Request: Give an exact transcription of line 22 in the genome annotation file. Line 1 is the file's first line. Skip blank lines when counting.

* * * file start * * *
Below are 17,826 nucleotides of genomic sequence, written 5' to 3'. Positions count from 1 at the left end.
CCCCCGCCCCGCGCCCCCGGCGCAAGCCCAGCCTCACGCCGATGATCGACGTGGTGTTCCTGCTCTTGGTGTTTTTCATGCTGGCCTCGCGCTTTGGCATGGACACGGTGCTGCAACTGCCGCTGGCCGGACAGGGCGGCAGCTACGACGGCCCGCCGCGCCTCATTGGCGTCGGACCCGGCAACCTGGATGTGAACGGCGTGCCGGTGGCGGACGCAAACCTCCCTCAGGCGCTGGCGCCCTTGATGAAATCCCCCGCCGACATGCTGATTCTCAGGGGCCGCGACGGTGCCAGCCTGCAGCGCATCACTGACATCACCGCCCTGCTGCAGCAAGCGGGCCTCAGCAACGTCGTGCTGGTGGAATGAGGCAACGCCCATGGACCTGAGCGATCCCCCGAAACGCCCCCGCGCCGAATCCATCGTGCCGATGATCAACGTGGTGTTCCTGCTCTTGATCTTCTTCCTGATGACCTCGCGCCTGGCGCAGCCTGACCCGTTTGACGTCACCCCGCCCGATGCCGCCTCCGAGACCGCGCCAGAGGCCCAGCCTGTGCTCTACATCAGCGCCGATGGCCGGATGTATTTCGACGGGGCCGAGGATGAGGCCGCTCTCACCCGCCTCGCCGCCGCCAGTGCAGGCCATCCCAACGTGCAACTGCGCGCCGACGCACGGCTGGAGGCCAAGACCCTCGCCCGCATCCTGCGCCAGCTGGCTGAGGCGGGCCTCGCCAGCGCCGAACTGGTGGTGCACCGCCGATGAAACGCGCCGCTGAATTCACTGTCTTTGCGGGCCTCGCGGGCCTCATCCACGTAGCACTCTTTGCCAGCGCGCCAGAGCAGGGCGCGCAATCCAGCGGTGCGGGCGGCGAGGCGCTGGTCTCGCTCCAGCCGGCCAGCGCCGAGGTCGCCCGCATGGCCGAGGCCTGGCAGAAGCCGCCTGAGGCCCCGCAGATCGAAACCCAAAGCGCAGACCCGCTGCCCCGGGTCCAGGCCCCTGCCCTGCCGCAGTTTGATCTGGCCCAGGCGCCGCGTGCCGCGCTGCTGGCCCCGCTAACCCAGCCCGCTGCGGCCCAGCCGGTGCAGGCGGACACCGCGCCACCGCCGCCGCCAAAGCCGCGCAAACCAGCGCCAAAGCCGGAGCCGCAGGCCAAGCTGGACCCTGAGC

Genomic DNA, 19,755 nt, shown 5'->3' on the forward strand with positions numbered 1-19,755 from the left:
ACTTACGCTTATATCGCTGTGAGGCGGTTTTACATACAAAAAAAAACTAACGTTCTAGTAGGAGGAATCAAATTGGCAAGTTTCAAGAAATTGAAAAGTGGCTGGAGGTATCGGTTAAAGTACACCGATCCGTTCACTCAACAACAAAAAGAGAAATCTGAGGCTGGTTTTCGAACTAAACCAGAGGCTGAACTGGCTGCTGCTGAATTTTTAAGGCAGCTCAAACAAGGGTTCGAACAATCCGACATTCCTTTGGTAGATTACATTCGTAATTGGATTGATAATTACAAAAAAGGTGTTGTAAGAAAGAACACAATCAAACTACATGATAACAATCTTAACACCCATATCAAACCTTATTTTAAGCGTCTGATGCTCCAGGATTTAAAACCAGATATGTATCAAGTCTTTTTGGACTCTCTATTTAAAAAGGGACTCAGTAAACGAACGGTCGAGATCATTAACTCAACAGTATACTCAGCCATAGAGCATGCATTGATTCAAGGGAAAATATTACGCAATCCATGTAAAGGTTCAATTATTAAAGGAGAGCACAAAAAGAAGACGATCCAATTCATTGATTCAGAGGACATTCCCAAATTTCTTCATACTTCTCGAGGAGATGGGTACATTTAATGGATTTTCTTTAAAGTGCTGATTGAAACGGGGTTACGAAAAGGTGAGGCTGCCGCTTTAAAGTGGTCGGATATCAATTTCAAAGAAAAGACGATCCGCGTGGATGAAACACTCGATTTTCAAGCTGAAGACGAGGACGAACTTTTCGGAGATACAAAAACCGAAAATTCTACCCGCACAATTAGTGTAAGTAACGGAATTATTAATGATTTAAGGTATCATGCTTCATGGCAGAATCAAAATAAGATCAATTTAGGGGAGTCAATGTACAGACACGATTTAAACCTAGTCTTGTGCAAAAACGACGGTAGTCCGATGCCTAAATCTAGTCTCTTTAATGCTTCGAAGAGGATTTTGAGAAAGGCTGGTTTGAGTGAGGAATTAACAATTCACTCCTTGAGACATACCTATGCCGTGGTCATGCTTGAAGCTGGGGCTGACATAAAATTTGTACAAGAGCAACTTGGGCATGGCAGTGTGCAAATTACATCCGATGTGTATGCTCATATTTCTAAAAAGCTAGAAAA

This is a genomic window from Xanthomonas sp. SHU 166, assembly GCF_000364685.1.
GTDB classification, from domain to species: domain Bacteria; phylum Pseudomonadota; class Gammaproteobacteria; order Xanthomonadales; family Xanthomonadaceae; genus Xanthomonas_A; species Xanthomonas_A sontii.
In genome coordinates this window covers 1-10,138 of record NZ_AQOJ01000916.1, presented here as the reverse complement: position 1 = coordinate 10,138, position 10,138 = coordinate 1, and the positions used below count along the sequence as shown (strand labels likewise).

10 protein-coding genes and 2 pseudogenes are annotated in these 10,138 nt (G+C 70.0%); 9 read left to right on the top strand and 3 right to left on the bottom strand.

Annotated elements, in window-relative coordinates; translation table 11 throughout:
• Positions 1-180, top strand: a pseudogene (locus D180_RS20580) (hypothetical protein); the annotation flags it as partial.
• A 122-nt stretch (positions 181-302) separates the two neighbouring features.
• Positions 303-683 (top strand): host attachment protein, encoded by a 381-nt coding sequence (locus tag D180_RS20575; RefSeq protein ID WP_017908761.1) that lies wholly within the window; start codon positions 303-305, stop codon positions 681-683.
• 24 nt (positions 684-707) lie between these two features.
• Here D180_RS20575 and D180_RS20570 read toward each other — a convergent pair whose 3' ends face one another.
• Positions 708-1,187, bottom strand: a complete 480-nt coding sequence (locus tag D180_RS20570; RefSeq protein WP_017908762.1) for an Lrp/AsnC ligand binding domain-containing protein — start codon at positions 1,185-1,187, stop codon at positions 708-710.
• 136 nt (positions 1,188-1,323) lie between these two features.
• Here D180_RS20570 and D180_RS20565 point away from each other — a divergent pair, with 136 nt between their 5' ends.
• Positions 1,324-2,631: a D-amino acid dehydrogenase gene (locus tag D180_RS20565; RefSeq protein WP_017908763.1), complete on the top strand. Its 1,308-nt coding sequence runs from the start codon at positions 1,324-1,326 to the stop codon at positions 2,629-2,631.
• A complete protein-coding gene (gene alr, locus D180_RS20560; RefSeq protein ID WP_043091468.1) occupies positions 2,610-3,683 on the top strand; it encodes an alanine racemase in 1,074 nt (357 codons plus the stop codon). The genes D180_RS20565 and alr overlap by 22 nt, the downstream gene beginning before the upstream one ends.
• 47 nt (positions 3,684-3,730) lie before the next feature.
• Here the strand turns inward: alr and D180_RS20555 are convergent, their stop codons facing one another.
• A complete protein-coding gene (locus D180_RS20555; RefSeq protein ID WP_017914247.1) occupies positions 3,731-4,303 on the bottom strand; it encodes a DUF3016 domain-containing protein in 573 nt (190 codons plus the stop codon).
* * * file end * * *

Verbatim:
• A complete protein-coding gene (locus D180_RS20555; RefSeq protein ID WP_017914247.1) occupies positions 3,731-4,303 on the bottom strand; it encodes a DUF3016 domain-containing protein in 573 nt (190 codons plus the stop codon).